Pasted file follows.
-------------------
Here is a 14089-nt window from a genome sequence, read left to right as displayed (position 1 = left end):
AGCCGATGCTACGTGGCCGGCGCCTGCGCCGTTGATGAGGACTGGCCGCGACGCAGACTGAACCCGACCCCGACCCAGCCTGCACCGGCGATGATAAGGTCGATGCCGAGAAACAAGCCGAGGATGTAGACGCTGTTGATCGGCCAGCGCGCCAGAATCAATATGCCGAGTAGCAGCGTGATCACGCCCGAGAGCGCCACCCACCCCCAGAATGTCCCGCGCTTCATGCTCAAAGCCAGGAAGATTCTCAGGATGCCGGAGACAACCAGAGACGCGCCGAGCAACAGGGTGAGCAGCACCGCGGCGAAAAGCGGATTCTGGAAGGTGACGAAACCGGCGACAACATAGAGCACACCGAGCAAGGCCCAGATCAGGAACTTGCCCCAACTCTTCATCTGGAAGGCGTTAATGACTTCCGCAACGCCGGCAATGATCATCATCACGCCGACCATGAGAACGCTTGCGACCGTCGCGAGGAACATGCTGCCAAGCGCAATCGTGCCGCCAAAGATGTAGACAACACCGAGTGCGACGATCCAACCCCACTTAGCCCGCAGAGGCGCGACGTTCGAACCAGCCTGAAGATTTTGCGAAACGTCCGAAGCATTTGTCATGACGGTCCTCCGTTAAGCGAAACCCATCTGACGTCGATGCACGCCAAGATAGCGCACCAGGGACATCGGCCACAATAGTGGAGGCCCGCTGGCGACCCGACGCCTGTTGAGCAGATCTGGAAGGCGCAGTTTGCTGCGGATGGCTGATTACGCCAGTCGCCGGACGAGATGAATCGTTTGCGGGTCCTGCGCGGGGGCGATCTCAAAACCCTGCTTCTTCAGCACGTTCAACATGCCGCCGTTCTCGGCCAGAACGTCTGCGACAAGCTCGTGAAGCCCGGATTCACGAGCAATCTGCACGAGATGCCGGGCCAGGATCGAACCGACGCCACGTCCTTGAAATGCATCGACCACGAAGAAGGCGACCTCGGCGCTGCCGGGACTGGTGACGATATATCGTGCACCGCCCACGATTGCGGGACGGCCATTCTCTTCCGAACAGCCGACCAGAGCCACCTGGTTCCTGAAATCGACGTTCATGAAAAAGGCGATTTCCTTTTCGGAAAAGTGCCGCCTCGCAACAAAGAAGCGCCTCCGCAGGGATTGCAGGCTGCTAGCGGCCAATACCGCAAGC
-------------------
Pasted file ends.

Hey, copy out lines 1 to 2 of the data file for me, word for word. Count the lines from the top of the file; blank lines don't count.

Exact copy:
Here is a 14089-nt window from a genome sequence, read left to right as displayed (position 1 = left end):
AGCCGATGCTACGTGGCCGGCGCCTGCGCCGTTGATGAGGACTGGCCGCGACGCAGACTGAACCCGACCCCGACCCAGCCTGCACCGGCGATGATAAGGTCGATGCCGAGAAACAAGCCGAGGATGTAGACGCTGTTGATCGGCCAGCGCGCCAGAATCAATATGCCGAGTAGCAGCGTGATCACGCCCGAGAGCGCCACCCACCCCCAGAATGTCCCGCGCTTCATGCTCAAAGCCAGGAAGATTCTCAGGATGCCGGAGACAACCAGAGACGCGCCGAGCAACAGGGTGAGCAGCACCGCGGCGAAAAGCGGATTCTGGAAGGTGACGAAACCGGCGACAACATAGAGCACACCGAGCAAGGCCCAGATCAGGAACTTGCCCCAACTCTTCATCTGGAAGGCGTTAATGACTTCCGCAACGCCGGCAATGATCATCATCACGCCGACCATGAGAACGCTTGCGACCGTCGCGAGGAACATGCTGCCAAGCGCAATCGTGCCGCCAAAGATGTAGACAACACCGAGTGCGACGATCCAACCCCACTTAGCCCGCAGAGGCGCGACGTTCGAACCAGCCTGAAGATTTTGCGAAACGTCCGAAGCATTTGTCATGACGGTCCTCCGTTAAGCGAAACCCATCTGACGTCGATGCACGCCAAGATAGCGCACCAGGGACATCGGCCACAATAGTGGAGGCCCGCTGGCGACCCGACGCCTGTTGAGCAGATCTGGAAGGCGCAGTTTGCTGCGGATGGCTGATTACGCCAGTCGCCGGACGAGATGAATCGTTTGCGGGTCCTGCGCGGGGGCGATCTCAAAACCCTGCTTCTTCAGCACGTTCAACATGCCGCCGTTCTCGGCCAGAACGTCTGCGACAAGCTCGTGAAGCCCGGATTCACGAGCAATCTGCACGAGATGCCGGGCCAGGATCGAACCGACGCCACGTCCTTGAAATGCATCGACCACGAAGAAGGCGACCTCGGCGCTGCCGGGACTGGTGACGATATATCGTGCACCGCCCACGATTGCGGGACGGCCATTCTCTTCCGAACAGCCGACCAGAGCCACCTGGTTCCTGAAATCGACGTTCATGAAAAAGGCGATTTCCTTTTCGGAAAAGTGCCGCCTCGCAACAAAGAAGCGCCTCCGCAGGGATTGCAGGCTGCTAGCGGCCAATACCGCAAGC